Research Highlights Dangerous Levels of Zinc, Lead, and Chromium: IIT Mandi Study Raises Alarm Over Severe Health Risks Posed by Toxic Metals

Baddi-Barotiwala – A comprehensive study by researchers from the Indian Institute of Technology (IIT) Mandi, in collaboration with IIT Jammu, has revealed alarming levels of cancer-causing toxic metals in the groundwater of Himachal Pradesh’s Baddi-Barotiwala (BB) industrial area. The study highlights significant health risks associated with these contaminants, urging immediate action to mitigate the dangers.

The research, published in the ‘Science of the Total Environment journal, employed advanced chemical hydrology techniques to analyze groundwater samples from the region. The findings indicate severe contamination of groundwater with toxic metals, primarily due to industrial activities and natural geogenic sources. The study identified high concentrations of zinc, lead, cobalt, nickel, and chromium, along with geogenic uranium, posing serious health risks to the local population.

“Groundwater poses high health risks through oral intake, necessitating urgent remediation. Monitoring industrial effluents for zinc, lead, nickel, and chromium is essential to prevent health hazards. Policies must be framed to balance industrial development with public health for sustainable growth,” emphasized Dr. Deepak Swami, Associate Professor at IIT Mandi’s School of Civil & Environmental Engineering.

The researchers, including Dr. Swami and his research scholar Utsav Rajput, collaborated with Dr. Nitin Joshi, Assistant Professor at IIT Jammu’s Dept. of Civil Engineering. Their study not only identified the sources of contamination but also assessed the associated health risks using the United States Environmental Protection Agency (USEPA) human health risk assessment model.

The analysis revealed that the groundwater in the Baddi-Barotiwala region is primarily rock-dominated, with calcium carbonate being the prevalent type. Uniform levels of uranium were detected in all samples, indicating a natural presence. However, the majority of toxic metals were traced back to industrial sources. The health risk assessment showed high non-carcinogenic risks for both adults and children, primarily due to natural uranium. Carcinogenic risks were particularly high for adults, mainly from industrial nickel and chromium.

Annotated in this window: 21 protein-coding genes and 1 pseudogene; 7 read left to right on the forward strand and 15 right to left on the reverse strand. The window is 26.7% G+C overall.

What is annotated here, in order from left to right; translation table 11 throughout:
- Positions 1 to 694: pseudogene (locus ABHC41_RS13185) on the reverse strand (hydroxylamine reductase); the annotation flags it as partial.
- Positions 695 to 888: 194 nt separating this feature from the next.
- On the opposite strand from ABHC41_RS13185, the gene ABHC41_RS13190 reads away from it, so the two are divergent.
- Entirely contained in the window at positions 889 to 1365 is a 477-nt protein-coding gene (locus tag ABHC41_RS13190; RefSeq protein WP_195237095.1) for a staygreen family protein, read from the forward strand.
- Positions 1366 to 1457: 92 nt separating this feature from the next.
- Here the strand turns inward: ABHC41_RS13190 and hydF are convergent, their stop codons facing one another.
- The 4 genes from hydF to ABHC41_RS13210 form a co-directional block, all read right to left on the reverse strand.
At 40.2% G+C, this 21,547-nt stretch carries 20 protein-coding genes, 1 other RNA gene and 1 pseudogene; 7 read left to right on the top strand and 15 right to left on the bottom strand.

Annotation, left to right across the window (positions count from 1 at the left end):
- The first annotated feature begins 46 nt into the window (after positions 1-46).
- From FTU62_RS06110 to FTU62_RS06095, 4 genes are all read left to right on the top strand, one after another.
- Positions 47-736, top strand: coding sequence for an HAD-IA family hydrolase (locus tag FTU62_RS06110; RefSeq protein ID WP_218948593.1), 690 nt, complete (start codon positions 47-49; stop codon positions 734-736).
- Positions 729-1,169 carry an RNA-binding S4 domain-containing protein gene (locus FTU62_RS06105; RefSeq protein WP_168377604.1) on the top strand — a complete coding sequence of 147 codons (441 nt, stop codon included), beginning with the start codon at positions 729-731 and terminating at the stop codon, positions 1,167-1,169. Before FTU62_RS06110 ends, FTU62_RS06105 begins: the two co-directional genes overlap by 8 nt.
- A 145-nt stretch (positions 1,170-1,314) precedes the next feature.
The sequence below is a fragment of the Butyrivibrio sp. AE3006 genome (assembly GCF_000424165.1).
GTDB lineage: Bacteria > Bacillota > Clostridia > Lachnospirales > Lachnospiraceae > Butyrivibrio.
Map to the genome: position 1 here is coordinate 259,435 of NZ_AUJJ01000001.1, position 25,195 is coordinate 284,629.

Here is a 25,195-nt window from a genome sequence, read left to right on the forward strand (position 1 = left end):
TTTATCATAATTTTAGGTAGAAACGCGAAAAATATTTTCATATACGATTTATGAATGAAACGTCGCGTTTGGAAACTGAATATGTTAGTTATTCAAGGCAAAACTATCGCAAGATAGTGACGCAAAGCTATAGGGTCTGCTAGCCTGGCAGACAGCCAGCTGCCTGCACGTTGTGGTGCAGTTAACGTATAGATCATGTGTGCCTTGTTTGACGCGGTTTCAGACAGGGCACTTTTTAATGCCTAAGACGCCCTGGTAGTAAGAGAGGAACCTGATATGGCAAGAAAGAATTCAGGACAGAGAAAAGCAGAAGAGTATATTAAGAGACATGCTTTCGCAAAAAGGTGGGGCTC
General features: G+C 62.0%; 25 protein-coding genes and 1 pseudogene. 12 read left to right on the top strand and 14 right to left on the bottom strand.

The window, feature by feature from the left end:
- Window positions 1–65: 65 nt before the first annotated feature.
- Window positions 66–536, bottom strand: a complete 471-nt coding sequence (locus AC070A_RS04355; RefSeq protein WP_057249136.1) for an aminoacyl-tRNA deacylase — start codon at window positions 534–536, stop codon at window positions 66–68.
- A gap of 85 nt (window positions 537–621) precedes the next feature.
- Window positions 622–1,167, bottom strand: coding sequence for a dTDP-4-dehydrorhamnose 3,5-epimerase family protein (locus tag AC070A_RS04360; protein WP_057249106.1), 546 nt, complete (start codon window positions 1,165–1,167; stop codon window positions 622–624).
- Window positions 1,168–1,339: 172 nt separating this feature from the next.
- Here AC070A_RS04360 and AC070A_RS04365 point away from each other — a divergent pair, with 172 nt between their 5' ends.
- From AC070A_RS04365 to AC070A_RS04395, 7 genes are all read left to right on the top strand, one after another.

“Our field study aimed to map the pollution status in the industrial region of Baddi-Barotiwala. The analysis revealed that, if left unattended, the lower Himalayan region is on a similar trajectory to southwestern Punjab, known for its severe groundwater contamination issues,” noted Dr. Nitin Joshi.

The study highlighted the need for improved effluent treatment and stringent monitoring of industrial discharges to reduce these risks. Geospatial maps created in the study depict the extent of metal contamination and health risks across the region, serving as crucial tools for residents and policymakers to understand the severity of the situation and guide future remediation efforts.

Given that over 80% of health issues in developing countries are linked to waterborne diseases, leading to 1.5 million deaths annually from poor water quality and hygiene, the importance of this study cannot be overstated. The researchers call for urgent and coordinated action to prevent further health crises in the Baddi-Barotiwala region and ensure the sustainable development of industrial activities without compromising public health.

The findings of this study have sparked a significant debate over the balance between industrial growth and public health, urging policymakers to prioritize stringent environmental regulations and effective monitoring to safeguard the well-being of the local population.